Linguistics, Psycholinguistics and Semantics

Language, in other words the storehouse of all human Knowledge is represented by words and meanings. Even though words change the concept of meanings remains the same across languages in respective communications. Yet "Meanings" are always understood by human beings based on Contextual, Relative, Tonal and Gestural variances. Dictionary meanings 'as it is' are taken rarely into consideration, thus human language is ambigious in one sense and in other very flexible.

Computers on the other hand are hard-coded to go by the dictionary meanings. Thus teaching (programming) Computers to understand natural language (human language) has been the biggest challange haunting Scientists ever since the idea of Artificial Intelligence (AI) came into existance. In addition this has lead to the obvious question of "What is intelligence" from a Computation perspective. Not able to define intelligence precisely, this field of study nowadays referred to more as "
Machine Learning" than Artificial Intelligence.

Sanskrit as the most Scientific and Structured language has many Algorithms built-in as part of vast scientific treatises for analysing "Meanings" or "Word sense" from many perspectives since time immemorial - "It is our job to discover and convert the scientific methods inherent in Sanskrit into usable Computational models and Tools for Natural Language Processing rather than reinventing the wheel" - as scientists put it. This blog's purpose is to expose some of the many intricate tools and methodolgies used in Sanskrit for centuries to derive precise meanings of human language, to a larger audiance particularly Computational Linguists for futher study, analysis and deployment in Natural Language Processing.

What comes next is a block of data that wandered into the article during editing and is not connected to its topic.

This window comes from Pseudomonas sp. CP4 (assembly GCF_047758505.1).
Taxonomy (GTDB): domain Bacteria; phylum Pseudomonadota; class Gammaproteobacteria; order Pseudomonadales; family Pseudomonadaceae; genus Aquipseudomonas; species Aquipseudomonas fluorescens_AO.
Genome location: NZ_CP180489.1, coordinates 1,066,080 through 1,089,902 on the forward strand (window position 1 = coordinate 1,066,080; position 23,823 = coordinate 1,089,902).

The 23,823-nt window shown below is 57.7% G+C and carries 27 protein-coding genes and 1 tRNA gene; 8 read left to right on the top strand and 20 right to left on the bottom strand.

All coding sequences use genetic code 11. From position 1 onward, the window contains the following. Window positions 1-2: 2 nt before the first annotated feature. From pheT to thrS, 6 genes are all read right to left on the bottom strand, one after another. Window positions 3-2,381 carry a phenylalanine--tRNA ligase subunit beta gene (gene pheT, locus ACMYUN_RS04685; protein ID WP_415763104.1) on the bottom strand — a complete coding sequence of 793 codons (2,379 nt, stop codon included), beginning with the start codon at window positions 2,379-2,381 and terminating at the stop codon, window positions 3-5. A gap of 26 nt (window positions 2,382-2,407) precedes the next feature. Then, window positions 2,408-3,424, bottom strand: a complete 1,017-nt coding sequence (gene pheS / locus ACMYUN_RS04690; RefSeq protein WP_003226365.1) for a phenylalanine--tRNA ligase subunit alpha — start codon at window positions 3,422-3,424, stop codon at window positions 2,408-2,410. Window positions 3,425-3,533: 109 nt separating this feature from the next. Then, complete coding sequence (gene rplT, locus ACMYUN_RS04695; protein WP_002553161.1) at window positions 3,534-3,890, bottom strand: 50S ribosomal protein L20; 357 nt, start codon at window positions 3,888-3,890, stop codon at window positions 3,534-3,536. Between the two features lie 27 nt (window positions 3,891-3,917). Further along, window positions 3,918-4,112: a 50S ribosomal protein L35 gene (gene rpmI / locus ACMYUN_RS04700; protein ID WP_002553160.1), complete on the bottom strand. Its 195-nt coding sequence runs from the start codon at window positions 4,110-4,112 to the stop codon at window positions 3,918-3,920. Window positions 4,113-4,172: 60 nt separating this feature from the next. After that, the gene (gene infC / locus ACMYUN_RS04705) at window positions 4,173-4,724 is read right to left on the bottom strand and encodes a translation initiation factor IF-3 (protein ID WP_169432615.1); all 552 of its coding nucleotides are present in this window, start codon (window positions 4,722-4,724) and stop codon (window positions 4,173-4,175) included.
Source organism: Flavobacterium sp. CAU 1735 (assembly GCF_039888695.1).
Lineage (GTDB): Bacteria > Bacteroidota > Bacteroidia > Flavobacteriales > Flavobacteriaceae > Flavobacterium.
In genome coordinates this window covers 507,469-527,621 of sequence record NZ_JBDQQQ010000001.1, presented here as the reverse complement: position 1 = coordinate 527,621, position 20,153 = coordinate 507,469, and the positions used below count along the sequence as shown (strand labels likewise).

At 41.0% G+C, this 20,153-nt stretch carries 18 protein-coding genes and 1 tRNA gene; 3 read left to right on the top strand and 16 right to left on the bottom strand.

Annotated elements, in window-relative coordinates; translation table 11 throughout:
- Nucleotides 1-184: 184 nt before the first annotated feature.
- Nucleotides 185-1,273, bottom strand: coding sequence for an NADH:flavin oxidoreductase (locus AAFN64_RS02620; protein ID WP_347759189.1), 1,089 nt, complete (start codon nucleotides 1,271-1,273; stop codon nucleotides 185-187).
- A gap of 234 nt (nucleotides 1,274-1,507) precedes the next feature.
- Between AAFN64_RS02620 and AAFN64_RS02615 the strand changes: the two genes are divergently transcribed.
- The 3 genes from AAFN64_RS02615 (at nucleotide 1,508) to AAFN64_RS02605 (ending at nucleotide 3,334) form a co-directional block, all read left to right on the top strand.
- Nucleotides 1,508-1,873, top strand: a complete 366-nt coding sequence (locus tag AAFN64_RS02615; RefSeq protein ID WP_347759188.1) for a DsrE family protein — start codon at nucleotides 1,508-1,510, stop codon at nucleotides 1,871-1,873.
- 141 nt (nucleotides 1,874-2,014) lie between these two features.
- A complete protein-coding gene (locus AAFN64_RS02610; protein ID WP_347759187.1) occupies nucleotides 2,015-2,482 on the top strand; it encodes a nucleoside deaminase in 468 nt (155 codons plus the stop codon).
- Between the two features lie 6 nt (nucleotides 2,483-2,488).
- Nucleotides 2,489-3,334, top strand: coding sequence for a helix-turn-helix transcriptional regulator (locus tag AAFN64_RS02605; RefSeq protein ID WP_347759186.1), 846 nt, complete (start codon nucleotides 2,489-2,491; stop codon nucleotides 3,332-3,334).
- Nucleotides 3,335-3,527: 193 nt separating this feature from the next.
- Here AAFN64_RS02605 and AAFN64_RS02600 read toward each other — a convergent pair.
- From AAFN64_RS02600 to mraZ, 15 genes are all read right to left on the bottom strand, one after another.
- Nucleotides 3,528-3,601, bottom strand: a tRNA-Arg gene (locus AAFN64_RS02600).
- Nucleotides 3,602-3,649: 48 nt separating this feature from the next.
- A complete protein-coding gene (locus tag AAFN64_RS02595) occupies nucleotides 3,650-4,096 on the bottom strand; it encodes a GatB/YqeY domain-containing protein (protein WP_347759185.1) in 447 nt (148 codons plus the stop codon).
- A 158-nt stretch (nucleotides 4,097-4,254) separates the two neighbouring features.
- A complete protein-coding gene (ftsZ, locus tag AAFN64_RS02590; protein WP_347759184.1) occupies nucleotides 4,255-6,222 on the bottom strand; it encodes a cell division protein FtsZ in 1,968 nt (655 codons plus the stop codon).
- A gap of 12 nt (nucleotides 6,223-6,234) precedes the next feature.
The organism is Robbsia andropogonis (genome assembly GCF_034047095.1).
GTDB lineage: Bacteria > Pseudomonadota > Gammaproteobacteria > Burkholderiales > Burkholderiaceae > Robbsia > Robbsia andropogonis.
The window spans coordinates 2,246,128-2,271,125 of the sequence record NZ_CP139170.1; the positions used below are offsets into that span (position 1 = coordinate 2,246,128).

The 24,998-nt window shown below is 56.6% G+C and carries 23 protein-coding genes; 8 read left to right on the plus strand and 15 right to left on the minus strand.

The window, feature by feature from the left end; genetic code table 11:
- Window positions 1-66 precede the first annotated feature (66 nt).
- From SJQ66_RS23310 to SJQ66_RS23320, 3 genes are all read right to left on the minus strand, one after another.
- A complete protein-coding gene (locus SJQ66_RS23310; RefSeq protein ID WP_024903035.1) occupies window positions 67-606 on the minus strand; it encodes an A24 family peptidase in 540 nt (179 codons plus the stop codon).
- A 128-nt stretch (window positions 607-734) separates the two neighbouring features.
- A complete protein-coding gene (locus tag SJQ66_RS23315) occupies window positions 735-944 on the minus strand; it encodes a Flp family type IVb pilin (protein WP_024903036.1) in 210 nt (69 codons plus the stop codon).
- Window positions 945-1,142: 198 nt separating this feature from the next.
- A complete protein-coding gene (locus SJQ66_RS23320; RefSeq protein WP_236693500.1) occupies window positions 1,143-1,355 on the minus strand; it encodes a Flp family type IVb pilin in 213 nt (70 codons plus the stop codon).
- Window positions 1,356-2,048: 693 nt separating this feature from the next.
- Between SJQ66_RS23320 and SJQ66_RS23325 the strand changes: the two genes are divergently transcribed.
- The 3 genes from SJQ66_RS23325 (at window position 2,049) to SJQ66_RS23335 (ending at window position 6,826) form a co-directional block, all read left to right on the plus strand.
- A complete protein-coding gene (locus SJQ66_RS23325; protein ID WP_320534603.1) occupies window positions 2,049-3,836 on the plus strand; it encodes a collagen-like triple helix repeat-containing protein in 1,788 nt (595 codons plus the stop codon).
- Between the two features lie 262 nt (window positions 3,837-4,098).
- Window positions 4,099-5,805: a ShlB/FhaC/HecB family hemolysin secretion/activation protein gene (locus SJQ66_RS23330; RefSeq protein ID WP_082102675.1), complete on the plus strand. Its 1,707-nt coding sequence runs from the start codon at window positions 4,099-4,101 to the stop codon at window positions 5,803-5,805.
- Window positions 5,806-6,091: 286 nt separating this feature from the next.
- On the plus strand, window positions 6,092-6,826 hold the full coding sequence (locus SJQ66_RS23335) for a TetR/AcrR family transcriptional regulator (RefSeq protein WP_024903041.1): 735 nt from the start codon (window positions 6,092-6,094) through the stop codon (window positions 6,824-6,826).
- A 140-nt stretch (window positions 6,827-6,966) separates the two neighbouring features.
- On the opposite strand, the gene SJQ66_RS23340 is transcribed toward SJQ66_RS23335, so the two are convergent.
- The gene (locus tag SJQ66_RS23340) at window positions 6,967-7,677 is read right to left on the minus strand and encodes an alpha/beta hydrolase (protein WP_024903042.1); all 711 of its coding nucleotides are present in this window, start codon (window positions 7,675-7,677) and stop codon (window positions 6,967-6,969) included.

In addition, Sanskrit even though being flexible as a human language, is least ambigious as the structure of the language is precisely difined from a semantical and syntactical point of view.

Friday, March 1, 2013

Why Sanskrit? in Computational Linguistics - Part 2

First of all the confusion that needs to be cleared is whether Sanskrit is best suited for Computing or Computer Programming - my view is both. Yet this paper is not about Sanskrit as a computer programming tool - even though there are scientists and academicians who are developing programming languages based on Paninian priciples, however this paper deals with Sanskrit as a Computing tool. Computing here refers to concepts, algorithms and methodologies.

Computer Programming is an entirely different thing as it deals with a human being generating code in a high level computer language, which in-turn translated to a low level code through compilers /linkers, which in-turn translated to operating system instructions, which in-turn translated to microprocessor instructions (based on CPU instruction set) which internally converted into binary instructions which further converted to digital electronic (electrical) signals for flip-flops /counters etc.